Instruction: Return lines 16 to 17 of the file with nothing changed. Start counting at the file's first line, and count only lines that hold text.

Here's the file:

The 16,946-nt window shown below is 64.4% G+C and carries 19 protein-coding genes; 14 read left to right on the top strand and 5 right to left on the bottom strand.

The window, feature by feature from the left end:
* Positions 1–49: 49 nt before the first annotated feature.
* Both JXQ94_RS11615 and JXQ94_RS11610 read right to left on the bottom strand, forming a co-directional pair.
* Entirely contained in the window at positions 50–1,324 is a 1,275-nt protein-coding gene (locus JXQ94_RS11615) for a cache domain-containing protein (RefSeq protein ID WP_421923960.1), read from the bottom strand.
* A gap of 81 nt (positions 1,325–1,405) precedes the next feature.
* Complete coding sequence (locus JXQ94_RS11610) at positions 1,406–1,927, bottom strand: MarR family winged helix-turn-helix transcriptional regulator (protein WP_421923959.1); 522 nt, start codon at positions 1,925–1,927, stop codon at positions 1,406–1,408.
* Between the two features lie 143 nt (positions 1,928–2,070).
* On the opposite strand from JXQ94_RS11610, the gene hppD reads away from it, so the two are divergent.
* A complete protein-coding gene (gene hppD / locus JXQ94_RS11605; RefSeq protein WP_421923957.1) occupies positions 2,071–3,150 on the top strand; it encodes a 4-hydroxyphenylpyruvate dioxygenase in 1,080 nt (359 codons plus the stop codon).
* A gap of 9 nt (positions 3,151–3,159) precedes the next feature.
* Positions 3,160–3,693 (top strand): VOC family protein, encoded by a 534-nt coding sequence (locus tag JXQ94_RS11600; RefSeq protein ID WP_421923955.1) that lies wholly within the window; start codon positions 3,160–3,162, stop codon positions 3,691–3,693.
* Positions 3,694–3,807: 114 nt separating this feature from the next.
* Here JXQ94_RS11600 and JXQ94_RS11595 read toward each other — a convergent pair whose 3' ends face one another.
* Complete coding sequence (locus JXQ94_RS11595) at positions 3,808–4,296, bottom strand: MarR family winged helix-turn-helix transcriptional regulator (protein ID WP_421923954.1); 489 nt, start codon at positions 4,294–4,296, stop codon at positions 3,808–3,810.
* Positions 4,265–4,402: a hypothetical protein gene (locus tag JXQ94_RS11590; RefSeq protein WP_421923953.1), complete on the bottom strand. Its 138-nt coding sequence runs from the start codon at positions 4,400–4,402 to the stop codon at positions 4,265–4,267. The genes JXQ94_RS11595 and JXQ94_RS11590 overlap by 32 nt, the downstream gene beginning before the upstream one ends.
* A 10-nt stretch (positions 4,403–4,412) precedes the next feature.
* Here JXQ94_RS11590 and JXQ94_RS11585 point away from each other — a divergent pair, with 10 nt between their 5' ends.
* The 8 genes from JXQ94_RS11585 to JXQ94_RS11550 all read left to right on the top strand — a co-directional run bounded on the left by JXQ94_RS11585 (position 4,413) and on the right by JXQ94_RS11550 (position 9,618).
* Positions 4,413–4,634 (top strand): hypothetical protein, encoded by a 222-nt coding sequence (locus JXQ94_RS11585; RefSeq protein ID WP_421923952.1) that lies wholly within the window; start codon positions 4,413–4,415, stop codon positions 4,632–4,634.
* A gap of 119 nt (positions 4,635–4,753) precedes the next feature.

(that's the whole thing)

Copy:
* Positions 4,265–4,402: a hypothetical protein gene (locus tag JXQ94_RS11590; RefSeq protein WP_421923953.1), complete on the bottom strand. Its 138-nt coding sequence runs from the start codon at positions 4,400–4,402 to the stop codon at positions 4,265–4,267. The genes JXQ94_RS11595 and JXQ94_RS11590 overlap by 32 nt, the downstream gene beginning before the upstream one ends.
* A 10-nt stretch (positions 4,403–4,412) precedes the next feature.